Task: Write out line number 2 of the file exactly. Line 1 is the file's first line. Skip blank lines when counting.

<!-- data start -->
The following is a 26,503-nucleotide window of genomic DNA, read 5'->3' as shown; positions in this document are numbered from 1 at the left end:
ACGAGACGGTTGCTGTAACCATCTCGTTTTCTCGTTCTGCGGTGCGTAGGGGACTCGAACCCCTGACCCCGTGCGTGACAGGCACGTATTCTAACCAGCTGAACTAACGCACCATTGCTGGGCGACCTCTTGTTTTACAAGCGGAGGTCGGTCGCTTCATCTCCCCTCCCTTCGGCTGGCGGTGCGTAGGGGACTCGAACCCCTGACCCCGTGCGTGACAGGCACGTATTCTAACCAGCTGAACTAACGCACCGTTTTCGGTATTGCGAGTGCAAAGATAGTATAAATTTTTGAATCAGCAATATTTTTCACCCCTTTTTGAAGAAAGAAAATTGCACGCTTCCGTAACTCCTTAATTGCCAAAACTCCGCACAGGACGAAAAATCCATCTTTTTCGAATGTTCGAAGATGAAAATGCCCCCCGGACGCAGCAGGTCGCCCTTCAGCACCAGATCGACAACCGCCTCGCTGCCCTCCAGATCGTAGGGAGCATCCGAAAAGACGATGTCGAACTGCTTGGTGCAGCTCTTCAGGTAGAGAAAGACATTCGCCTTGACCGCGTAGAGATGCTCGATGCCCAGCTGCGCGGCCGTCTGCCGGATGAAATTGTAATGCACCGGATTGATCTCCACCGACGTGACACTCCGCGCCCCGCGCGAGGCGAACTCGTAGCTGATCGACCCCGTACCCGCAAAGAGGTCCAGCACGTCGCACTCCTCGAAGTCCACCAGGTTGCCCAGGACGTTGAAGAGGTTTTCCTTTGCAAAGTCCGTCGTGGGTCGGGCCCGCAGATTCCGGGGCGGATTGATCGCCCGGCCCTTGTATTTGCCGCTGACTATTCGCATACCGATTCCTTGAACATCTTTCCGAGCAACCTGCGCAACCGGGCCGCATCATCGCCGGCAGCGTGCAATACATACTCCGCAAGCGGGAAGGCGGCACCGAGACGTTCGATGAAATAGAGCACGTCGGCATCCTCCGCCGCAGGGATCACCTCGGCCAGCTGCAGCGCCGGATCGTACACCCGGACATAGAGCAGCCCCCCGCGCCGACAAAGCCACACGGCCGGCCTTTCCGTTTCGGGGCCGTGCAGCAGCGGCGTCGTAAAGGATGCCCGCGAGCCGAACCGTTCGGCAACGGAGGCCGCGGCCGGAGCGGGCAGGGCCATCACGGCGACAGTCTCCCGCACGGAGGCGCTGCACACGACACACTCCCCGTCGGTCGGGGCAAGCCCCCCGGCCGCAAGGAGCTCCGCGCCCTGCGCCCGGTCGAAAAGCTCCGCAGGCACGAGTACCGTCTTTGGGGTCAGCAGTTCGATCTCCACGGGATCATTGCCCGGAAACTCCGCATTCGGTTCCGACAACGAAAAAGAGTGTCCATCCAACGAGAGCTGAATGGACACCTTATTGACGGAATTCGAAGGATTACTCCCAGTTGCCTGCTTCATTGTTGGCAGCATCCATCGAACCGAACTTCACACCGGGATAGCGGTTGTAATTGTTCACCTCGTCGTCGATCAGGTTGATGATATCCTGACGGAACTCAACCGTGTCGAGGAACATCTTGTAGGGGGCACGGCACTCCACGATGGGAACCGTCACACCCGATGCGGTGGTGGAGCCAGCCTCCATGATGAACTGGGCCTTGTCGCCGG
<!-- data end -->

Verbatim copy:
ACGAGACGGTTGCTGTAACCATCTCGTTTTCTCGTTCTGCGGTGCGTAGGGGACTCGAACCCCTGACCCCGTGCGTGACAGGCACGTATTCTAACCAGCTGAACTAACGCACCATTGCTGGGCGACCTCTTGTTTTACAAGCGGAGGTCGGTCGCTTCATCTCCCCTCCCTTCGGCTGGCGGTGCGTAGGGGACTCGAACCCCTGACCCCGTGCGTGACAGGCACGTATTCTAACCAGCTGAACTAACGCACCGTTTTCGGTATTGCGAGTGCAAAGATAGTATAAATTTTTGAATCAGCAATATTTTTCACCCCTTTTTGAAGAAAGAAAATTGCACGCTTCCGTAACTCCTTAATTGCCAAAACTCCGCACAGGACGAAAAATCCATCTTTTTCGAATGTTCGAAGATGAAAATGCCCCCCGGACGCAGCAGGTCGCCCTTCAGCACCAGATCGACAACCGCCTCGCTGCCCTCCAGATCGTAGGGAGCATCCGAAAAGACGATGTCGAACTGCTTGGTGCAGCTCTTCAGGTAGAGAAAGACATTCGCCTTGACCGCGTAGAGATGCTCGATGCCCAGCTGCGCGGCCGTCTGCCGGATGAAATTGTAATGCACCGGATTGATCTCCACCGACGTGACACTCCGCGCCCCGCGCGAGGCGAACTCGTAGCTGATCGACCCCGTACCCGCAAAGAGGTCCAGCACGTCGCACTCCTCGAAGTCCACCAGGTTGCCCAGGACGTTGAAGAGGTTTTCCTTTGCAAAGTCCGTCGTGGGTCGGGCCCGCAGATTCCGGGGCGGATTGATCGCCCGGCCCTTGTATTTGCCGCTGACTATTCGCATACCGATTCCTTGAACATCTTTCCGAGCAACCTGCGCAACCGGGCCGCATCATCGCCGGCAGCGTGCAATACATACTCCGCAAGCGGGAAGGCGGCACCGAGACGTTCGATGAAATAGAGCACGTCGGCATCCTCCGCCGCAGGGATCACCTCGGCCAGCTGCAGCGCCGGATCGTACACCCGGACATAGAGCAGCCCCCCGCGCCGACAAAGCCACACGGCCGGCCTTTCCGTTTCGGGGCCGTGCAGCAGCGGCGTCGTAAAGGATGCCCGCGAGCCGAACCGTTCGGCAACGGAGGCCGCGGCCGGAGCGGGCAGGGCCATCACGGCGACAGTCTCCCGCACGGAGGCGCTGCACACGACACACTCCCCGTCGGTCGGGGCAAGCCCCCCGGCCGCAAGGAGCTCCGCGCCCTGCGCCCGGTCGAAAAGCTCCGCAGGCACGAGTACCGTCTTTGGGGTCAGCAGTTCGATCTCCACGGGATCATTGCCCGGAAACTCCGCATTCGGTTCCGACAACGAAAAAGAGTGTCCATCCAACGAGAGCTGAATGGACACCTTATTGACGGAATTCGAAGGATTACTCCCAGTTGCCTGCTTCATTGTTGGCAGCATCCATCGAACCGAACTTCACACCGGGATAGCGGTTGTAATTGTTCACCTCGTCGTCGATCAGGTTGATGATATCCTGACGGAACTCAACCGTGTCGAGGAACATCTTGTAGGGGGCACGGCACTCCACGATGGGAACCGTCACACCCGATGCGGTGGTGGAGCCAGCCTCCATGATGAACTGGGCCTTGTCGCCGG